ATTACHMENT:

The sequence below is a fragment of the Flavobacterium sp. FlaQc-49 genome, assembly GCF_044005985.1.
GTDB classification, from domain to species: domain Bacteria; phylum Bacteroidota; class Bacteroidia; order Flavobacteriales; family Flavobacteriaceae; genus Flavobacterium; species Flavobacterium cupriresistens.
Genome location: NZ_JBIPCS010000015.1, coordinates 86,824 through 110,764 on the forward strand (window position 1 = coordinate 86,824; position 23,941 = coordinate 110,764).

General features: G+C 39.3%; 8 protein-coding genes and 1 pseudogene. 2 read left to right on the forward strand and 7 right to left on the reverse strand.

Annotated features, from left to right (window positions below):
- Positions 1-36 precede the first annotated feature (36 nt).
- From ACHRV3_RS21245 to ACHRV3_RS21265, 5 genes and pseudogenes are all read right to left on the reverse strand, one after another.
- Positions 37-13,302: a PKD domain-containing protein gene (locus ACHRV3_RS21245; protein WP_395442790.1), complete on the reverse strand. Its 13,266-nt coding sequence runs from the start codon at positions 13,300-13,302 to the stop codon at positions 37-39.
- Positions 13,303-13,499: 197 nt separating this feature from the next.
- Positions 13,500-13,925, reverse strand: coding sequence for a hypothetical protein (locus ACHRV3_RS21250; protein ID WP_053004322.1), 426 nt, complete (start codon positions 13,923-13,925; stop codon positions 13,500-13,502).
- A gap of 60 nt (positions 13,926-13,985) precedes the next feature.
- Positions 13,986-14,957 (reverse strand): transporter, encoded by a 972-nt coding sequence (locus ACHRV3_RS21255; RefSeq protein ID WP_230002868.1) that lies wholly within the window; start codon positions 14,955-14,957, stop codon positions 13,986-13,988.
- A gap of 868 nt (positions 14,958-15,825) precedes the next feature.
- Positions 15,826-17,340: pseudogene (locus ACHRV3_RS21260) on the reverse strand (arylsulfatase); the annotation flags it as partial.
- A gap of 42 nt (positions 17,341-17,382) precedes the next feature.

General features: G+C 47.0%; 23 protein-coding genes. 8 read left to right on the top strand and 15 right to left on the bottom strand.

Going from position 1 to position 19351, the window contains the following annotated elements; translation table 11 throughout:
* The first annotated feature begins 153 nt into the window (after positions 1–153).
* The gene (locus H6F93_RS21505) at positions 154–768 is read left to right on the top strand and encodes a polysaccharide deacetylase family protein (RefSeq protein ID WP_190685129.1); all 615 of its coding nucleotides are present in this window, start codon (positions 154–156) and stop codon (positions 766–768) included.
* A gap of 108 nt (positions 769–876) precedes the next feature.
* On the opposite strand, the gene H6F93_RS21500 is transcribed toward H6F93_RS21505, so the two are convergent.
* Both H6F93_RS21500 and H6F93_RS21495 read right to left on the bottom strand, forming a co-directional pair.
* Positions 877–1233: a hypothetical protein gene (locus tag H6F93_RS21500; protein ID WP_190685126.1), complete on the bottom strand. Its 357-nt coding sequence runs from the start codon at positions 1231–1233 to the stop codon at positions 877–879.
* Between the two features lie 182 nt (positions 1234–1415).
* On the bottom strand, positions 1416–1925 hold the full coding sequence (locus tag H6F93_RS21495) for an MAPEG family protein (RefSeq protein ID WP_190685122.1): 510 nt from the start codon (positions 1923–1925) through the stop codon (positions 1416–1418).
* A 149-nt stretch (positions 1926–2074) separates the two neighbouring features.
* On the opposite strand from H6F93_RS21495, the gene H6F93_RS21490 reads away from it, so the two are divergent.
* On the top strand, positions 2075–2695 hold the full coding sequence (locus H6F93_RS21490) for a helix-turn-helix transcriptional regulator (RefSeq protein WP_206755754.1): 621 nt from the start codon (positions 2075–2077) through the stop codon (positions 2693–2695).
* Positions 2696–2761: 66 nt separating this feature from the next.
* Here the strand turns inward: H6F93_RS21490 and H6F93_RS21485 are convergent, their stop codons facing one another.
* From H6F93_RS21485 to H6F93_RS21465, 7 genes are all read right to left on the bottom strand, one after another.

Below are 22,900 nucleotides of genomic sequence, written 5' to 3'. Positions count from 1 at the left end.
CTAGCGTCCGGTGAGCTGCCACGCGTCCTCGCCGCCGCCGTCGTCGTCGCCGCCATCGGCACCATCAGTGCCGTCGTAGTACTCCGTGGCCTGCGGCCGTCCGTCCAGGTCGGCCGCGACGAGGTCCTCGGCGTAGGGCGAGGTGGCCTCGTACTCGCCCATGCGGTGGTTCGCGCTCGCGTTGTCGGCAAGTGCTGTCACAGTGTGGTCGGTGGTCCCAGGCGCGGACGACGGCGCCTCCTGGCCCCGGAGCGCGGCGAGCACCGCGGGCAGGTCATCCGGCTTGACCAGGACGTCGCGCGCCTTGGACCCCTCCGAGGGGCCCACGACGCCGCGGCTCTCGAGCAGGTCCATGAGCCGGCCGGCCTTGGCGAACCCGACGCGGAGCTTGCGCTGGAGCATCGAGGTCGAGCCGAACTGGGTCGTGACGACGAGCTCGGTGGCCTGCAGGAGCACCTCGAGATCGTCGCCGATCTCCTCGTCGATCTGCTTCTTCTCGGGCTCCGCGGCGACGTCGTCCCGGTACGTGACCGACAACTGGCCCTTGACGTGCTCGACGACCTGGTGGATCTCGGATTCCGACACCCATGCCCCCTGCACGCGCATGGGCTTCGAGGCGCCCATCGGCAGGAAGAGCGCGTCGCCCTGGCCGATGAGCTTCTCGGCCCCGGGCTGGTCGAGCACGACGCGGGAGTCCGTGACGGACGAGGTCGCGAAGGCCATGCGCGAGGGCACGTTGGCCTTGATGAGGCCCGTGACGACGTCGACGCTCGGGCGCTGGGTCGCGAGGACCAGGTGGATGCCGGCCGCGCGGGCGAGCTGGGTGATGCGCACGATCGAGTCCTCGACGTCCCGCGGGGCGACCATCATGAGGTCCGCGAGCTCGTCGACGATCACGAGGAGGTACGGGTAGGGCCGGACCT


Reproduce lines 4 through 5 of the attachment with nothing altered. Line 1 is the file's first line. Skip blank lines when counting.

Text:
General features: G+C 39.3%; 8 protein-coding genes and 1 pseudogene. 2 read left to right on the forward strand and 7 right to left on the reverse strand.

Annotated features, from left to right (window positions below):